The transesophageal cardiogram (TEE) is a diagnostic test used to check heart function. Sound waves create images of the heart’s valves, chambers, pericardium, and blood vessels that show heartbeats and blood flow. An echo transducer creates sound waves for the transesophageal echocardiogram. It is connected to the thin tube that passes from a person’s mouth to the throat to his esophagus. In addition, the esophagus is adjacent to the heart’s upper chamber, which helps to get clear pictures of the heart valves and their structures.

The doctor suggests transesophageal echocardiography to get a clear picture of the heart, which cannot be achieved through a standard echocardiogram. TEE is used ultrasound waves to produce detailed images of a person’s heart and arteries. Furthermore, TEE gives information on repairing the heart valves and treating arrhythmias and congenital heart defects. The more explicit pictures taken by TEE may help the doctor to evaluate the heart’s structure and diagnose different conditions, such as:

  • The size of a person’s heart and its thickened walls.
  • The pumping capacity of the heart.
  • The abnormal tissue surrounds a person’s heart valves, indicating cancer or viral, fungal, or bacterial infections.
  • Regurgitation (a backward leaking of blood from the heart valves).
  • Stenosis (valves become stiff or narrow and can’t open properly).
  • Cardiac tumors that can be cancerous or noncancerous.
  • Blood clotting in the heart’s chambers. The atrial fibrillation patient has high-risk factors of clots in his aorta.
  • Aortic aneurysm (a bulge in the aorta wall).
  • Pericardial disease.
  • Infective endocarditis (bacterial infection within the heart’s inner lining and valves).

Why do we need TEE?

The transesophageal echocardiogram is used for different purposes depending upon the person’s condition. Doctors have suggested TEE when a particular part of a heart requires to be evaluated with higher resolution. These may include:

  • TEE is used to diagnose and manage cardiac diseases.
  • If a person has a life-threatening condition and his doctor requires a detailed evaluation. A TEE has been helpful in critical care and emergencies such as hypotension, hemodynamic instability, heart attack, aortic dissection, or hypoxia.
  • A doctor requires examining blood clots before giving a medical treatment such as cardioversion.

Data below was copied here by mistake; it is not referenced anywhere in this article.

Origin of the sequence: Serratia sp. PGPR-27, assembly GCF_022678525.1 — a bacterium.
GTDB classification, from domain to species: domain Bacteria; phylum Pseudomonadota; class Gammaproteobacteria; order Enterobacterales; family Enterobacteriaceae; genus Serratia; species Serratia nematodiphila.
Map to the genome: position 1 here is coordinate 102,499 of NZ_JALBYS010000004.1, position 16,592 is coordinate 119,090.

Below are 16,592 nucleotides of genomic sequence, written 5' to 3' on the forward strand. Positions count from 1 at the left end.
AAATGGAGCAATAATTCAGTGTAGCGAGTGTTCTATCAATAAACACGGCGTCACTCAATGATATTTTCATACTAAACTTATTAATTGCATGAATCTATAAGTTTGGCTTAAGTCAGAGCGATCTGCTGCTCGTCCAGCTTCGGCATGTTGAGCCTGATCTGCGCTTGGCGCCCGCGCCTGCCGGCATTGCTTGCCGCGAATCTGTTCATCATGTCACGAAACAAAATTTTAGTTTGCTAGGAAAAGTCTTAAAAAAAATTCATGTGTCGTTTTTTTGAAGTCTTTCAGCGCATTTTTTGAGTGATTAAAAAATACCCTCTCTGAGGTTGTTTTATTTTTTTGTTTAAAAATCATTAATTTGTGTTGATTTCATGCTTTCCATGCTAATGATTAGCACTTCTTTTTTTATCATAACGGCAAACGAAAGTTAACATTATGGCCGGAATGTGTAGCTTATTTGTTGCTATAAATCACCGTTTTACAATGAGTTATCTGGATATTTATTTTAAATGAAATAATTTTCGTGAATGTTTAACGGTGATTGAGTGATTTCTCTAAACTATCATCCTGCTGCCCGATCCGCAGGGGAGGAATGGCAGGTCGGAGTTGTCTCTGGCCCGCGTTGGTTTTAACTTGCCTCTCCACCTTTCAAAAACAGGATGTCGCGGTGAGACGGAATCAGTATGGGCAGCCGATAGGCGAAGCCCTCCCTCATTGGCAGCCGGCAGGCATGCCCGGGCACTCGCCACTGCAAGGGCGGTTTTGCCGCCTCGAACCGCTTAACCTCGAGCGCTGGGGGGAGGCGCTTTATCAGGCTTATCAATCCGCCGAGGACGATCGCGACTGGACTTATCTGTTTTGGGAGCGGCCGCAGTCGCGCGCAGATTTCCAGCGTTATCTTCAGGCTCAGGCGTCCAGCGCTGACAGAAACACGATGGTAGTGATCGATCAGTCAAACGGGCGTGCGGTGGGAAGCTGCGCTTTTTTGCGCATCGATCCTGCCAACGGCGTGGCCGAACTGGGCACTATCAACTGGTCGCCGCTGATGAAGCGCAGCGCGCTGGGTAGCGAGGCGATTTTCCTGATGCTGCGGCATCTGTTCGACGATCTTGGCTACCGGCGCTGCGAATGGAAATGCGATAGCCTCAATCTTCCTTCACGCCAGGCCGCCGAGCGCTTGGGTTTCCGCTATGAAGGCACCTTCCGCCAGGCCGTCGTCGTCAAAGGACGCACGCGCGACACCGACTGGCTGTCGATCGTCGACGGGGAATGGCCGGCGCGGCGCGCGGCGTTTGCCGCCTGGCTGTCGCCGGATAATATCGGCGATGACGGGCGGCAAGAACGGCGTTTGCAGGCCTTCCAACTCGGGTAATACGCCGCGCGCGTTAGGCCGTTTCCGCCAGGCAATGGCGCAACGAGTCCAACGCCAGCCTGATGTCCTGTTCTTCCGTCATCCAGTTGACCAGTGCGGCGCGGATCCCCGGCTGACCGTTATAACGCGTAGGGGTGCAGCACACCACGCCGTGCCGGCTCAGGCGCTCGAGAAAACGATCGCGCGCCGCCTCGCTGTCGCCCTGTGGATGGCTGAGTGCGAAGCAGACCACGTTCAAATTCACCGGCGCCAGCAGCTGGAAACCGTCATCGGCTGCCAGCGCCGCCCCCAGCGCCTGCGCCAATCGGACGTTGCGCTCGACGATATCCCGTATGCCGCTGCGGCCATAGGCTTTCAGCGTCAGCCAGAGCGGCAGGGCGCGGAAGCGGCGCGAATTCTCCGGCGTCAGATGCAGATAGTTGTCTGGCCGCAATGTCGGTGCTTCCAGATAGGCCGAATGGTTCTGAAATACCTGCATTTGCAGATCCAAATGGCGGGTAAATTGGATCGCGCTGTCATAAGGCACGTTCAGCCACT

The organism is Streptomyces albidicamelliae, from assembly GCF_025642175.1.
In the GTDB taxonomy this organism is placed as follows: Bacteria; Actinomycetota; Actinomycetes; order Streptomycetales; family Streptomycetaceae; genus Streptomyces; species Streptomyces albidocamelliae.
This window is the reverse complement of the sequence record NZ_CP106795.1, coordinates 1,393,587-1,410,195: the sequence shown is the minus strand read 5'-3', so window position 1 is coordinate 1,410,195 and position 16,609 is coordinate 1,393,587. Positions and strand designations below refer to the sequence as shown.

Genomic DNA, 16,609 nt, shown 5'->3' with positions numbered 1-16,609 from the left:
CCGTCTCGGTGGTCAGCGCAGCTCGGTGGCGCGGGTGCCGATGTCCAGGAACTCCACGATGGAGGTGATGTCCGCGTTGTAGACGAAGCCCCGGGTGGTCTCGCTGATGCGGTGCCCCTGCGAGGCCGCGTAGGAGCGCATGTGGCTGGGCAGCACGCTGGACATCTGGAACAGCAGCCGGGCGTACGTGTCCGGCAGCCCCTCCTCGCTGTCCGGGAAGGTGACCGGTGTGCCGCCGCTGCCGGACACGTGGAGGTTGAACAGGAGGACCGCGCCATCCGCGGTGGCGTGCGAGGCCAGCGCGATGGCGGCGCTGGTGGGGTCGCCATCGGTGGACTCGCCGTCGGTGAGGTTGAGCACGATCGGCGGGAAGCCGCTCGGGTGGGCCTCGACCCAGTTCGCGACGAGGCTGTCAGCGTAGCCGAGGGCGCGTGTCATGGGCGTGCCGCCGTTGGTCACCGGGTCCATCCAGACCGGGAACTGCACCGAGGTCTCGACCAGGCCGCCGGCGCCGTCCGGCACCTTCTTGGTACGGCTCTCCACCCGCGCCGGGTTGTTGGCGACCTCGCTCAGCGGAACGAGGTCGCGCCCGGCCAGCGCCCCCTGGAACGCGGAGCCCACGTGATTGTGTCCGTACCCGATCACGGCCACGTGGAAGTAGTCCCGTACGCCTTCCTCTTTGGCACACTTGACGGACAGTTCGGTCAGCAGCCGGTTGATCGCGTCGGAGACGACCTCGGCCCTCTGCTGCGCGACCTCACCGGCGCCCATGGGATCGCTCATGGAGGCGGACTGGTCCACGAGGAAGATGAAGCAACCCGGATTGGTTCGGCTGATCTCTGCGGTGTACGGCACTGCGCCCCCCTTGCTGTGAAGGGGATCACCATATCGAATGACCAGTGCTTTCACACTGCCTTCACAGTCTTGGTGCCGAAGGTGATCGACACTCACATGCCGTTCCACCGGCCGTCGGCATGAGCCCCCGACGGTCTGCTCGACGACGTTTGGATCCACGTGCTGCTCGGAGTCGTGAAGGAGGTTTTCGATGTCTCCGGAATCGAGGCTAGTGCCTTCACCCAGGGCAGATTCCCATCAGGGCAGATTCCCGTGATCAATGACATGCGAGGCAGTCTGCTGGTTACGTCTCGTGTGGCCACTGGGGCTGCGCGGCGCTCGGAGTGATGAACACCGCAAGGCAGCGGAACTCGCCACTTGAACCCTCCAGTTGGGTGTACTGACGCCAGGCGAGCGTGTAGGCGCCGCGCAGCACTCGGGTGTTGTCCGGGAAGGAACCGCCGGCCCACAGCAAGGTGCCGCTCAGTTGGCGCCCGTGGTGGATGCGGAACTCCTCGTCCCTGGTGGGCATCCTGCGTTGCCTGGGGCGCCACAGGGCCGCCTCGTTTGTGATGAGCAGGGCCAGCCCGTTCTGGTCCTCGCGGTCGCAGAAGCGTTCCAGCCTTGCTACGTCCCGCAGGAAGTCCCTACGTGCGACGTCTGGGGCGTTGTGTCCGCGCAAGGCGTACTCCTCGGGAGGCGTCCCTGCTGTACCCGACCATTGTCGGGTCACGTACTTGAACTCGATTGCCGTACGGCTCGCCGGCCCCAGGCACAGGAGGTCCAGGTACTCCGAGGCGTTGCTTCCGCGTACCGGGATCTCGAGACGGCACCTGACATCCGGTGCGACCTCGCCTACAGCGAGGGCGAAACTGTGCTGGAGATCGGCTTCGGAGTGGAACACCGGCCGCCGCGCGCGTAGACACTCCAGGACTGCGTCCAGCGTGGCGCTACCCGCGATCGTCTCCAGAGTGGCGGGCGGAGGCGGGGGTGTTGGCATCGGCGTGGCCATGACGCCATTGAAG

• TEE is useful in percutaneous procedures such as mitral valve repair or transcatheter tricuspid valve replacement.
  • If a person needs surgery for coronary valve replacement or repair, TEE helps doctors to evaluate the success rate of surgery.
  • TEE can also be used for lung disorders.

How to prepare for TEE?

You must visit the doctor to discuss your medical condition and the medicines you are currently using. Certain medical disorders, such as gastritis, hiatal hernia, and esophageal or stomach cancer, can make the TEE very difficult to perform. In addition, he must tell his doctor if he is allergic to medications, latex, or local anesthesia. For which, the doctor will give detailed guidelines to prepare for TEE according to the medical condition, such as:

  • Avoid taking alcoholic drinks for some days before the TEE.
  • Stop drinking and eating for at least 6 hours before a test.
  • Take someone to the hospital along with you who can drive back home because driving may not be safe after the test.
  • Consuming the prescribed medications with a little sip of water.

What is the mechanism of TEE?

TEE is performed in a clinic or hospital that takes almost 30-60 minutes. The procedures can vary depending upon the medical condition of a person. Following are the steps of TEE:

  • The patient must remove the jewelry because it interferes with the TEE procedure.
  • The patient is asked to wear a gown.
  • The patient is advised to empty his bladder before TEE.
  • The specialist applies a local anesthetic spray to a patient’s throat to prevent gag reflux.
  • The patient lies on a bed or table (positioned on his left side), and the pillow is placed behind his back.
  • A patient is attached to the ECG monitor to detect electrical signals and the heart’s rhythm. Sensors (electrodes) are attached at different points of the chest, and wires connect electrodes to the computer that records the heart rate and tracks the heartbeat.
  • The intervenous IV gives the patient a sedative for relaxation.
  • Oxygen is administered by nasal tubes.
  • The room is darkened as the doctor needs to evaluate the pictures on the ECG.
  • A doctor inserted a flexible thin tube (probe) in the patient’s mouth and asked him to swallow down his throat.
  • The specialist takes the images.
  • The patient can feel pressure in his chest as the specialist proceeds a transducer in certain positions.
  • After taking the images, he removed the probe and electrodes from a patient’s throat.
  • The patient is moved to the recovery room to monitor his heart rate, oxygen level, ECG, and blood pressure.
  • After completing the procedure, the patient is discharged from the hospital. He can feel tired or weak after the procedure, but that will gradually improve.

Risk factors of TEE:

Following are the possible risk factors of TEE:

  • Sore throat
  • Bleeding in the esophagus
  • Heart arrhythmias
  • Breathing problems like aspiration pneumonia
  • Injury in the mouth, teeth, throat, and esophagus

 

 

 

 

 

References

  • https://www.heart.org/en/health-topics/heart-attack/diagnosing-a-heart-attack/transesophageal-echocardiography-tee
  • https://my.clevelandclinic.org/health/diagnostics/4992-echocardiogram-transesophageal-tee
  • https://stanfordhealthcare.org/medical-tests/t/transesophageal-echocardiogram.

https://www.hopkinsmedicine.org/health/treatment-tests-and-therapies/transesophageal-echocardiogram